Printable Version
Pronunciation: (US) -dêr-ri, (UK) -t(ê)-ri Hear it!

Part of Speech: Noun

Meaning: 1. (Mass noun) Beating, multiple blows or strikes. 2. Large number, array, multiplicity. 3. A location fortified to receive and give a multitude of artillery strikes. 4. A device containing multiple cells for storing and emitting charges of DC electricity. 5. Metal objects wrought by hammering.

Notes: Now we have a word, fascinating because of its many seemingly unrelated meanings. It is a noun based on the verb (to) batter, which comes with a personal noun, batterer and a passive adjective, batterable. We must use the present participle, battering, for the action noun and active adjective.

In Play: By far the most often used sense of this word today is the fourth, which seems far removed from the original sense: "Electric cars are powered by a battery of batteries." In the judicial system, it is most often used in the phrase 'assault and battery': "Aly Katz was charged with assault and battery after she attacked her husband for a decade of spousal abuse."

Word History: Today's Good Word was taken from Middle French batterie "beating, battering", based on the verb battre "to beat" + -ery "place of; group of". French inherited its word from Latin battuere "to beat", created from PIE bhau- "to hit", also found in Welsh bathu "to mint", Irish buail "to hit", Scottish Gaelic bat, bata "stick, baton", English beat, bat and battle. Since this word refers to multiple blows, its sense of "multiplicity, manifold" is simply a figurative use. However, in 1748 Benjamin Franklin used it to refer to an array of capacitors contained in one of his experiments. From there it was only a short hop to Alessandro Volta's use of it to refer to an array of electrochemical cells used to store and discharge electricity. The Batteries in Charleston and New York were once battery fortifications. (Now for a word of thanks to Arnaldo Mandel for suggesting today's absolutely fascinating Good Word.)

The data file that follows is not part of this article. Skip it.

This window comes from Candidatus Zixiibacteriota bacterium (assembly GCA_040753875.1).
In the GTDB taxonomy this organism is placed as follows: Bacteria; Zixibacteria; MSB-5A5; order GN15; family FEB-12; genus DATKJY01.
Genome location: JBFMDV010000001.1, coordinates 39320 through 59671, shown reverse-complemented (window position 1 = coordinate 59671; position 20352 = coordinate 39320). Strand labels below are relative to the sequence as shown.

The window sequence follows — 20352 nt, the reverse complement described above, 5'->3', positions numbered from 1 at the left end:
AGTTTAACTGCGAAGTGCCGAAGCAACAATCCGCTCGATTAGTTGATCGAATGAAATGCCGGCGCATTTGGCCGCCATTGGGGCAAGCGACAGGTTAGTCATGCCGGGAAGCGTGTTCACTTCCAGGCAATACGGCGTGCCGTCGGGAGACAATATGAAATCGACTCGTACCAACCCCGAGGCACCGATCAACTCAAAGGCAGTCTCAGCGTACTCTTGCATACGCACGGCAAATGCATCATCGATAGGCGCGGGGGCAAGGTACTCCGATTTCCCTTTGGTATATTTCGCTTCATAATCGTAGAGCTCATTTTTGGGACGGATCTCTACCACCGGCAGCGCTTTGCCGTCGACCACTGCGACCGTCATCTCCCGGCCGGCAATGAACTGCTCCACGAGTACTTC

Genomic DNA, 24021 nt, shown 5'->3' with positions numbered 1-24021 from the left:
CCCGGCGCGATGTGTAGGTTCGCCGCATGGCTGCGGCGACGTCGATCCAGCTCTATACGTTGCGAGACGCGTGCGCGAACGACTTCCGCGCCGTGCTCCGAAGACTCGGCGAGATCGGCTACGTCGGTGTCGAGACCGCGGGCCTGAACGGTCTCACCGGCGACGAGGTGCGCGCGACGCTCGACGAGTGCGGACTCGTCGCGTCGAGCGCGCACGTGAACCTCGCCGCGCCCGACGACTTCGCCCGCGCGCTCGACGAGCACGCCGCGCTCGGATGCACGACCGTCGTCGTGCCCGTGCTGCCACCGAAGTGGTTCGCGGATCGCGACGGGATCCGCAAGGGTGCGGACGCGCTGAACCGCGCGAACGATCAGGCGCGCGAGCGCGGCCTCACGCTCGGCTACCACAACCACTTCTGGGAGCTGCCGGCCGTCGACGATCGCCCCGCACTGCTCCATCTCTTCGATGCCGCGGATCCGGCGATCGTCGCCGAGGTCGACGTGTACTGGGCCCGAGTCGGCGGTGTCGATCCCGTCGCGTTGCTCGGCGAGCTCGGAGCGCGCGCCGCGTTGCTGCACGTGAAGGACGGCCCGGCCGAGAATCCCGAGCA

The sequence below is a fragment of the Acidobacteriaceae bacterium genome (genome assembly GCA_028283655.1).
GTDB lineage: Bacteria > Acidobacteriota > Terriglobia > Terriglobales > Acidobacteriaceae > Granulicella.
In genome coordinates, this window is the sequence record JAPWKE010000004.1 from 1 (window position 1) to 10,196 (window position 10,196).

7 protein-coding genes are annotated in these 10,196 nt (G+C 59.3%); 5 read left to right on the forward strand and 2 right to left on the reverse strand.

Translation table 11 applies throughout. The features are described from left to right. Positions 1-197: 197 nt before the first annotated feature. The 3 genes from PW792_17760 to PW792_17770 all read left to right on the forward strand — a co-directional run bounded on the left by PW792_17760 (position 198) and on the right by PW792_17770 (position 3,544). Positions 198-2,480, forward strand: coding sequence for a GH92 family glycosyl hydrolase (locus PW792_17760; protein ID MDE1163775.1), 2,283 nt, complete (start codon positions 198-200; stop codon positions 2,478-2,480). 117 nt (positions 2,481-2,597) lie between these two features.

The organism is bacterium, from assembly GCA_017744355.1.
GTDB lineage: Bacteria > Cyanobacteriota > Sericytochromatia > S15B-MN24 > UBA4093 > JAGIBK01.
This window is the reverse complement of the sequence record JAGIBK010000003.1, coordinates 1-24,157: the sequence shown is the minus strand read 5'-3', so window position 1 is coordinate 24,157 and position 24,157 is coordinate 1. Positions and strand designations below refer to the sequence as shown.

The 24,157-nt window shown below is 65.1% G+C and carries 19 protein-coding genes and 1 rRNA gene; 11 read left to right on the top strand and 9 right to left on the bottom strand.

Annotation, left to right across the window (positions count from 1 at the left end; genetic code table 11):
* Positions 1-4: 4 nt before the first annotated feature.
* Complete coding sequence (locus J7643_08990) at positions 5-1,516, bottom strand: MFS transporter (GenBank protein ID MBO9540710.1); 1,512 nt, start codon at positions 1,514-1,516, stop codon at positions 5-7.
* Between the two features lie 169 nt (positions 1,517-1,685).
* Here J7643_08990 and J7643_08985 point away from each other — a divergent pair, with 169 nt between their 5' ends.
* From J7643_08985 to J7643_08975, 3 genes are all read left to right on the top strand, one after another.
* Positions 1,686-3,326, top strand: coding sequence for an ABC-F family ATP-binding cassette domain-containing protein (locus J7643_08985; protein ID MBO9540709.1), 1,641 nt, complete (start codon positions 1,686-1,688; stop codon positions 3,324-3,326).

Dr. Goodword,

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